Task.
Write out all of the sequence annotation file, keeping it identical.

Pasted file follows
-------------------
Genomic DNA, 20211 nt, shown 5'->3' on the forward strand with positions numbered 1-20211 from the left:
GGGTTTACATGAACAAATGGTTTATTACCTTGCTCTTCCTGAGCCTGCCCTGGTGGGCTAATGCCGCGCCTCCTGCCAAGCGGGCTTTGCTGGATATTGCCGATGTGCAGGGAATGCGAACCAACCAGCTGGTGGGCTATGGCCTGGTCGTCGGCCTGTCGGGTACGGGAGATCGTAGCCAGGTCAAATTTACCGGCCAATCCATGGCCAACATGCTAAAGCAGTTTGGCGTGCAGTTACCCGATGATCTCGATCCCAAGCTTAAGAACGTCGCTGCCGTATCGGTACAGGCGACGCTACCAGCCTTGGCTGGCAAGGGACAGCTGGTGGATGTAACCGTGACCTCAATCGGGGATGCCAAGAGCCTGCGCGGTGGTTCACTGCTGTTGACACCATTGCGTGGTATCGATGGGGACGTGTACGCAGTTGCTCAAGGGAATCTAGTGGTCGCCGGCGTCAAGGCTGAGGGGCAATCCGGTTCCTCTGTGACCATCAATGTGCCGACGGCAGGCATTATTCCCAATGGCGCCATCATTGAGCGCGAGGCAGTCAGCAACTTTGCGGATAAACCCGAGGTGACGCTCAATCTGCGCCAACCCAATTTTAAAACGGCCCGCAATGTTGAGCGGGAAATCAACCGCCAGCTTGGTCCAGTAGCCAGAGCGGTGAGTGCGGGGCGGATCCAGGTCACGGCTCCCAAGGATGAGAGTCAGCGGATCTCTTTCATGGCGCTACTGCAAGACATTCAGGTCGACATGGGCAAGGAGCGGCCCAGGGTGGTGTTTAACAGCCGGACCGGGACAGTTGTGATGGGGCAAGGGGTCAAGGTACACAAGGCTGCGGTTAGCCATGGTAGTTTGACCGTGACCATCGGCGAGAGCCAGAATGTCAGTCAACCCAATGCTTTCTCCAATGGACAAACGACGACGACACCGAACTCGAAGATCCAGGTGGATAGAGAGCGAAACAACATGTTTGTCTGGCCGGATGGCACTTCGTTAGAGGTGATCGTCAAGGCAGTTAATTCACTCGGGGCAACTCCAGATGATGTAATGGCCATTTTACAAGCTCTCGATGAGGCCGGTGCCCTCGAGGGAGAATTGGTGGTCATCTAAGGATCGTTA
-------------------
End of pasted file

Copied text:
Genomic DNA, 20211 nt, shown 5'->3' on the forward strand with positions numbered 1-20211 from the left:
GGGTTTACATGAACAAATGGTTTATTACCTTGCTCTTCCTGAGCCTGCCCTGGTGGGCTAATGCCGCGCCTCCTGCCAAGCGGGCTTTGCTGGATATTGCCGATGTGCAGGGAATGCGAACCAACCAGCTGGTGGGCTATGGCCTGGTCGTCGGCCTGTCGGGTACGGGAGATCGTAGCCAGGTCAAATTTACCGGCCAATCCATGGCCAACATGCTAAAGCAGTTTGGCGTGCAGTTACCCGATGATCTCGATCCCAAGCTTAAGAACGTCGCTGCCGTATCGGTACAGGCGACGCTACCAGCCTTGGCTGGCAAGGGACAGCTGGTGGATGTAACCGTGACCTCAATCGGGGATGCCAAGAGCCTGCGCGGTGGTTCACTGCTGTTGACACCATTGCGTGGTATCGATGGGGACGTGTACGCAGTTGCTCAAGGGAATCTAGTGGTCGCCGGCGTCAAGGCTGAGGGGCAATCCGGTTCCTCTGTGACCATCAATGTGCCGACGGCAGGCATTATTCCCAATGGCGCCATCATTGAGCGCGAGGCAGTCAGCAACTTTGCGGATAAACCCGAGGTGACGCTCAATCTGCGCCAACCCAATTTTAAAACGGCCCGCAATGTTGAGCGGGAAATCAACCGCCAGCTTGGTCCAGTAGCCAGAGCGGTGAGTGCGGGGCGGATCCAGGTCACGGCTCCCAAGGATGAGAGTCAGCGGATCTCTTTCATGGCGCTACTGCAAGACATTCAGGTCGACATGGGCAAGGAGCGGCCCAGGGTGGTGTTTAACAGCCGGACCGGGACAGTTGTGATGGGGCAAGGGGTCAAGGTACACAAGGCTGCGGTTAGCCATGGTAGTTTGACCGTGACCATCGGCGAGAGCCAGAATGTCAGTCAACCCAATGCTTTCTCCAATGGACAAACGACGACGACACCGAACTCGAAGATCCAGGTGGATAGAGAGCGAAACAACATGTTTGTCTGGCCGGATGGCACTTCGTTAGAGGTGATCGTCAAGGCAGTTAATTCACTCGGGGCAACTCCAGATGATGTAATGGCCATTTTACAAGCTCTCGATGAGGCCGGTGCCCTCGAGGGAGAATTGGTGGTCATCTAAGGATCGTTA